The deal also implemented a plan to pay farmers so they could leave their fields fallow in order to help curb over surplus of agricultural products and stabilise prices. There were numerous other legislative items that appealed to diverse groups of the American people. But despite being proactive and introducing a ‘Second New Deal’ that primarily focused on labour, the economy only started recovering after 1939 as the onset of the Second World War reinvigorated American industry.
What Caused the Wall Street Crash of 1929?
The crash was caused by a multitude of factors. To start with, the ‘Roaring Twenties’ was a period of easy credit and great optimism. It was easy for people to acquire loans, and the market bull run provided extra motivation. Leverage buying was also a popular concept that allowed people to buy stocks by only putting 10% down. This overconfidence was also witnessed in manufacturing and agricultural industries, where goods were overproduced and the supply glut depressed prices. Over time, this made the stock prices of the underlying companies tumble as well.
A monetary policy decision in August 1929 also helped limit confidence during the bull run. The Federal Reserve bank of New York raised interest rates from 5% to 6%, and the overconfidence in the market turned into cautious optimism.
But it was excessive panic that ultimately accelerated the crash. The panic was amplified by the financial press that covered the crash extensively and highlighted the negative fundamentals that were not improving. Depositors tried to make runs on banks, but it would be discovered that bank officials had used the reserves to buy stocks.
Furthermore, rampant speculators who had bought stocks on margin lost their entire investments, and much worse, they still had debt obligations to their respective brokers that they could not service. This added to the panic, and the selloff in the New York Stock Exchange was overextended.
Nonetheless, the generous consensus is that a recession was looming after a multi-year bull run. But a multitude of factors, combined with overall overconfidence in the markets, degenerated a correction into a full-blown crisis.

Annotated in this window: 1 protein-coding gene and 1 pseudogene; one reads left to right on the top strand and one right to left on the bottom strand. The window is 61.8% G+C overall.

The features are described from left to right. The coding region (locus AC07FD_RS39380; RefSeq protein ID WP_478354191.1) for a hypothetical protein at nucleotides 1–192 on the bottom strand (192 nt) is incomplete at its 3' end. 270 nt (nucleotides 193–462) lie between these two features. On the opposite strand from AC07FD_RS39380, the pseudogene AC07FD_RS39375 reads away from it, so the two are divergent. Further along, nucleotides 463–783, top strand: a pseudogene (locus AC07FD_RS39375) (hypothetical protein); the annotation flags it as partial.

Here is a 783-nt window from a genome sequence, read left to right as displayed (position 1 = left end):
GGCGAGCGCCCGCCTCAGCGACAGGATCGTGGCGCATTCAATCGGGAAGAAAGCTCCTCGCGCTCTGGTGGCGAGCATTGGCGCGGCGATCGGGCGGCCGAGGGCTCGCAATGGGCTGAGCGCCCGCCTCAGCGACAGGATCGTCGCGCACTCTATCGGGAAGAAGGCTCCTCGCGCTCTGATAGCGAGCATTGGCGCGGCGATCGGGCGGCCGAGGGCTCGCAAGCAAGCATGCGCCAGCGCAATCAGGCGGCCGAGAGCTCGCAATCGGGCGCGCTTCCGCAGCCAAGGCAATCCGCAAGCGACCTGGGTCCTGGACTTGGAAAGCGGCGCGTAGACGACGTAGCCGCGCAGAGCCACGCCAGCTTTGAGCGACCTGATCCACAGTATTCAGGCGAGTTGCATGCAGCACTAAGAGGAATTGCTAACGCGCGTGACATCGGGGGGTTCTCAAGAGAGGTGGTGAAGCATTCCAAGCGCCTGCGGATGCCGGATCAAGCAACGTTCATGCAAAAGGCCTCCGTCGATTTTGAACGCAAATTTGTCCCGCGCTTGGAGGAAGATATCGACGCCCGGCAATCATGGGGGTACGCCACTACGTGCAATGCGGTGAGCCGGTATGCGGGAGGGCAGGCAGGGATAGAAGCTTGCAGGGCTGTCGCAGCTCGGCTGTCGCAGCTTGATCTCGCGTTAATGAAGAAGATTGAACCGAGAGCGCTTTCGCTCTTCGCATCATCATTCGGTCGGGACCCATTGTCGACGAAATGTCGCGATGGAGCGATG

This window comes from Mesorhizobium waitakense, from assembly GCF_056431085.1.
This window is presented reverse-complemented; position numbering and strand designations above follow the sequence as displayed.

The crash of 1929 and the subsequent Great Depression provide numerous lessons for modern-age finance. While recessions and crashes are, unfortunately, bound to happen from time to time, it is very difficult to determine how long they will last. From the 1929 September peak to the trough on ‘Black Tuesday’, the market had tanked 40%, and it was widely believed that the correction was complete. But a brief upward correction paved the way for the bearish price action to continue until July 1932, when the market completed an 89% drop from the pre-depression peak.
The 1929 crash also highlighted the importance of keeping banks and other financial institutions under tight regulatory supervision. The lack of regulatory control in the period before the crash led to solutions, such as uncontrolled leverage and easy credit, that were innovative but inherently risky.
In the aftermath of the crash, the Glass-Steagall Act was passed to help reform a financial system that could not withstand a contraction and allowed over 4000 banks to collapse. The Act helped restore confidence in the financial system by allowing banks to only invest in low-risk investments. The Act also introduced an insurance mechanism that would protect depositors from vulnerable or failing banks. The Act would later be repealed in 1999, but there are always discussions on its reinstatement.
While quantitative easing has become a powerful and popular monetary policy tool in recent years, the idea of pumping money to maintain demand during periods of crises was not implemented during the 1929 crisis. This can be a possible reason why the crash and the subsequent Great Depression took so long to be managed and overcome.
The 1929 crash also highlighted the important role that politics plays in the economy. President Roosevelt took power during the Great Depression, and his ‘New Deal’ provided an economic recovery plan that helped restore confidence in the financial system again. The ability to take proactive political action is still important to this day, and it can help avert or correct crisis situations.
The Wall Street Crash of 1929 is one of the most notable stock market crashes in history. It welcomed the Great Depression, a worldwide economic downturn, that to this date illustrates how far and deep a crisis can go. The crash affected nearly every rung in society and changed how an entire generation relates to the financial markets.